- Some companies are buying and selling diabetic test strips.
- The selling of secondhand medical supplies is considered a "gray market."
- The practice is legal.
CHARLOTTE, N.C. -- Lawton Hatley didn't know he had diabetes until it almost killed him.
“Overnight I basically crashed and burned. My blood sugar shot up to 1,200. My kidneys were shriveling up. About 4 a.m., I begged for them to call an ambulance,” Hatley said.
He ended up in an emergency room in Hilton Head Island, South Carolina where he was barely able to communicate to a friend that he was probably having a diabetic attack, and doctors immediately started giving him insulin.
Since that night, 13 years ago, tiny diabetic test strips have been his lifelines. He uses them four to six times a day to test his blood sugar levels and spends more than $1,500 a year to stay supplied with strips.
So he was surprised and concerned when he saw signs along some Charlotte streets offering to pay cash for diabetic test strips. The signs have a telephone number and have popped up mostly in some of Charlotte’s poorer neighborhoods where people desperate for cash may be willing to part with their extra test strips.
Hatley can’t understand why.
“I don't know how anybody could manage their diabetes without test strips,” he said.
Then there’s the question of someone profiting from the transaction.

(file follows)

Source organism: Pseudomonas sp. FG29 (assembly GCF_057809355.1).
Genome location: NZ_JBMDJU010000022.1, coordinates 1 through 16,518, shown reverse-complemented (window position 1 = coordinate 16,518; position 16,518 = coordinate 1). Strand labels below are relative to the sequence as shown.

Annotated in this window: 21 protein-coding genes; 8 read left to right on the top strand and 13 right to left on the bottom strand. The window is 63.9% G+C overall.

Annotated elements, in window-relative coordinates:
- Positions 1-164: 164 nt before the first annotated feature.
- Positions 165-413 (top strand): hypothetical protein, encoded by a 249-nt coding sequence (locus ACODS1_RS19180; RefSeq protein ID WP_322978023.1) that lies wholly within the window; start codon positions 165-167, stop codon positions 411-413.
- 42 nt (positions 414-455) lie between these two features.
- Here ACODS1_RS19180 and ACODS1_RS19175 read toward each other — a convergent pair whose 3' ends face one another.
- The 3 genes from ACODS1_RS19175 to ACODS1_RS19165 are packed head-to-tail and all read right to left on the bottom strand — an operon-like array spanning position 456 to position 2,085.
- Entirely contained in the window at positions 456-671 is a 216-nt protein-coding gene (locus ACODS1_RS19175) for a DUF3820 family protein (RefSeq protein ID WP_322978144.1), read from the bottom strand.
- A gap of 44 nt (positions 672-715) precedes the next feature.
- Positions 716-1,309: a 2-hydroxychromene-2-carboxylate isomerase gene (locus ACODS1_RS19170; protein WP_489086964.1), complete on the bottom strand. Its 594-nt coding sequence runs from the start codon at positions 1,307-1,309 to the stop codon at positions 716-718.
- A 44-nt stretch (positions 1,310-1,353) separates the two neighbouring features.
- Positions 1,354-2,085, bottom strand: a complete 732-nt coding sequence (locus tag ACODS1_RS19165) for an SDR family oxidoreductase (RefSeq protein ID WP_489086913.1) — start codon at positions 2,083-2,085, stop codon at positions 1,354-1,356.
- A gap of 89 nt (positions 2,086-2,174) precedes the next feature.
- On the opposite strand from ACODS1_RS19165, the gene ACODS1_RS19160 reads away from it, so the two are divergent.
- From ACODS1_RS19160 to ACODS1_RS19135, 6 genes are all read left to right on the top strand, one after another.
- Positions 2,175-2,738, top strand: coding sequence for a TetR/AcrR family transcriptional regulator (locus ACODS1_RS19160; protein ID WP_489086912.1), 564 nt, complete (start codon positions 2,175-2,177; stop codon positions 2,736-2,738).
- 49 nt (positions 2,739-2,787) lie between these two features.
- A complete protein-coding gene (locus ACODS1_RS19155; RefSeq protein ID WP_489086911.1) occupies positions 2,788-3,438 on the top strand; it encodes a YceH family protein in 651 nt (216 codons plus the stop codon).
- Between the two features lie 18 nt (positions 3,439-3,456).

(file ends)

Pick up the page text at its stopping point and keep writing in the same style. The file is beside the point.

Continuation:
“How are they cashing in on this? Because you're cashing in on someone's harm, basically,” he asked.
Doctor speaks on sale of diabetic test strips
It’s a view that others have taken of an industry that moves secondhand medical supplies through what some call a “gray market.”
“Diabetic test strips are extraordinarily expensive,” said Dr. Marshall Silverman, who is on the board of Charlotte’s chapter of the American Diabetes Association.
The ADA said more than a million people in North Carolina have diabetes and most have been prescribed test strips.
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Silverman said some of them may be cashing in by selling their extra strips at cut rate prices. The people behind the signs then turn them around and still turn a nice profit — and he says it’s all legal.
“It's not illegal. Unless the test strips were procured through Medicare or Medicaid there's no law against it,” Silverman said.
Eyewitness News contacted the company that put the signs up in Charlotte and a recorded message directed Channel 9 to a website. At least half a dozen websites offer to buy and sell the test strips, but only one responded to an email.
“There's a lot of money to be made out there, but you need to do it the right way,” said Chad Langley, who started buying and selling test strips after his father, who has diabetes, was throwing away some of his unused supply.
Langley said they do not put up signs, but do all their business online, where they have an “A” rating with the BBB.
He said they only buy unopened boxes of test strips that are not outdated, but said other companies may cut corners to make profits.
“There's been news of scams, companies selling fake test strips,” Langley said, and he advised anyone doing business in the gray market to be careful. “I'd say do research into the company, check out their background. Make sure they're a legitimate company.”
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